Why are we so crazy about chess? Lots of reasons, but here’s one. Soon after learning the rules of the game, most chess coaches teach students how to take notation (writing down the moves of their games) so that they can review their games. Students are taught to play through their games and take notes about the impact of various moves. Students are also encouraged to go over games with peers and coaches and to input it into chess analysis software. In the process, students learn important metacognitive skills. Metacognition is usually defined as “thinking about thinking”. It includes skills that help you plan, organize, manage tasks, monitor work, troubleshoot issues, self-reflect, self-assess, figure out which strategies are effective, and direct your own learning. Playing chess is basically a metacognition learning lab (because you have to monitor and evaluate your strategies, manage your attention, etc.), but reviewing games take it to a whole new level. Not only that, but reviewing games reinforces the idea that making mistakes and learning from them is a natural part of the learning process.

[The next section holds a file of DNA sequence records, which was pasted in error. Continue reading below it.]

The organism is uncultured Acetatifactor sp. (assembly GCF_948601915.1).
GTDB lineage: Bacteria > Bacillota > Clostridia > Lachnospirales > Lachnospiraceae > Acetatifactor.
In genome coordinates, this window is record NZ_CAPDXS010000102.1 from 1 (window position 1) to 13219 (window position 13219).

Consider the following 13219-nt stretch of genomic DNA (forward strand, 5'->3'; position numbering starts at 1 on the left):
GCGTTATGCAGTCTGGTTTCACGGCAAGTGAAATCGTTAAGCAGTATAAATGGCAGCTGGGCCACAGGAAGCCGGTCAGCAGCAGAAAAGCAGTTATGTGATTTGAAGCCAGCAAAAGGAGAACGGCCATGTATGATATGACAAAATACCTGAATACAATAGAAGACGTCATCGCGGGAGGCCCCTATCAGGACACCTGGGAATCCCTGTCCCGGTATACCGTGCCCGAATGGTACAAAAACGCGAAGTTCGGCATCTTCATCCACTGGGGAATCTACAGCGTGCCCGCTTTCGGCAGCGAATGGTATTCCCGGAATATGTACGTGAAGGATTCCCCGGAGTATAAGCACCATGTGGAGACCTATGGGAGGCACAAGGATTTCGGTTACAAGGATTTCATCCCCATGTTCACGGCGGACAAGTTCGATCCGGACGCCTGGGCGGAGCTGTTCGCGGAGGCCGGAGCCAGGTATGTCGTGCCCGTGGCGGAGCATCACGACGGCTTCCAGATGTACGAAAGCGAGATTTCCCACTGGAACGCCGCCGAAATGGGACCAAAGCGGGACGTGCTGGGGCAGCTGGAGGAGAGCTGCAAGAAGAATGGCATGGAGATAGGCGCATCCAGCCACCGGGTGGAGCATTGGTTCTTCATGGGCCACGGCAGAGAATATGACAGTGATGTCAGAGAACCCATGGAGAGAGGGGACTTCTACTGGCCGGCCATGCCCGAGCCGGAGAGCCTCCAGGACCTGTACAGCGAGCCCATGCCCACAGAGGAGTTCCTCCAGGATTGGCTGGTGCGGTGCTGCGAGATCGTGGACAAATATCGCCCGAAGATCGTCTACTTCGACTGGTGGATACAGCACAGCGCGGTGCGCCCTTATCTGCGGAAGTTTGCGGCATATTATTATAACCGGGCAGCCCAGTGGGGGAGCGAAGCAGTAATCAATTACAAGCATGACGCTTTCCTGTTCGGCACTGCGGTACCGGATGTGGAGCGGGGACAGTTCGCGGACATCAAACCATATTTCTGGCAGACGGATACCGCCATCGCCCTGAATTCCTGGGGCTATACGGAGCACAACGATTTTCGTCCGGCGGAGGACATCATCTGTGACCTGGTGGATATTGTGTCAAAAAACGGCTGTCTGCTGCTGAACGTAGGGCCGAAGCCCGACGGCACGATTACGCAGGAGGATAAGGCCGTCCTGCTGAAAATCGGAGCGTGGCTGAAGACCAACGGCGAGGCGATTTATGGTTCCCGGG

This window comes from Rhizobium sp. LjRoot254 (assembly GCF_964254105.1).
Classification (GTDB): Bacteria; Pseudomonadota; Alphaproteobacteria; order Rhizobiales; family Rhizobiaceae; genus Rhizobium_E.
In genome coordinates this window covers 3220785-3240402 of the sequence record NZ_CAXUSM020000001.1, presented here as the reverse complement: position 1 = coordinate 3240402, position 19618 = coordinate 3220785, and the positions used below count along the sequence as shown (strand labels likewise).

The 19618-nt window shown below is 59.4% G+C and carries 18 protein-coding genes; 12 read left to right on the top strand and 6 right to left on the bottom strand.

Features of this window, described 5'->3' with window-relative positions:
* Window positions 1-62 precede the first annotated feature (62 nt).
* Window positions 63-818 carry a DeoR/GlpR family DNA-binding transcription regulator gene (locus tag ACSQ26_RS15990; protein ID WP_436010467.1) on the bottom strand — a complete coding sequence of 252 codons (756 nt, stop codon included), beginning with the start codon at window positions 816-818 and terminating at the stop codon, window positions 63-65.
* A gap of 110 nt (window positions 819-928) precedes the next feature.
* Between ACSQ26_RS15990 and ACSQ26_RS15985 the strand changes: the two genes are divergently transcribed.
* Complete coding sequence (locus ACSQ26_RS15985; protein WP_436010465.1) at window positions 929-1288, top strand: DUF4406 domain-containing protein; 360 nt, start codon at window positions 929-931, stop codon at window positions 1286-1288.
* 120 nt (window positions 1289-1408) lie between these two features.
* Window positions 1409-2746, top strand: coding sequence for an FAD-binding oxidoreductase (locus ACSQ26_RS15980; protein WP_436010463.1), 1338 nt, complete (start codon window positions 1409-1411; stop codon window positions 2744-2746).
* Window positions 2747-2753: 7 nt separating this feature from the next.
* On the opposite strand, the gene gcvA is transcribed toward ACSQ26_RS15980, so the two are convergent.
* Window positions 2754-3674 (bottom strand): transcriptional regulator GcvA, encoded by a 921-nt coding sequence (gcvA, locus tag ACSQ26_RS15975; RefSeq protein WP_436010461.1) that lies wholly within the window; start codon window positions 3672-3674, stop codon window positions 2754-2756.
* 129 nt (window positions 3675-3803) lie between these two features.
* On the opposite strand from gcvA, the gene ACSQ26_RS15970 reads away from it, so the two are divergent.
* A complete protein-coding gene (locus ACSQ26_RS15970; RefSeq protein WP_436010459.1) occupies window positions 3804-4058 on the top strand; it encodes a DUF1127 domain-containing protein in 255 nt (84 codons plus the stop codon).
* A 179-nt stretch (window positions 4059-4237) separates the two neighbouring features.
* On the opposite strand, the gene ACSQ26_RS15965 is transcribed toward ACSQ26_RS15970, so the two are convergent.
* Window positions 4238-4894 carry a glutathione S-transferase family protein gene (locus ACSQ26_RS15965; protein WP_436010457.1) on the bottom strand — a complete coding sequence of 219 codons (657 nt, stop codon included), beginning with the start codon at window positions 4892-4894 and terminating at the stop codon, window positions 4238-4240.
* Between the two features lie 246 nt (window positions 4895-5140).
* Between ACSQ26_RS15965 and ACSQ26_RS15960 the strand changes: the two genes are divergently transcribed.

Kazemi, Yektayar, Abad (2012) ~ References below abstract offer additional sources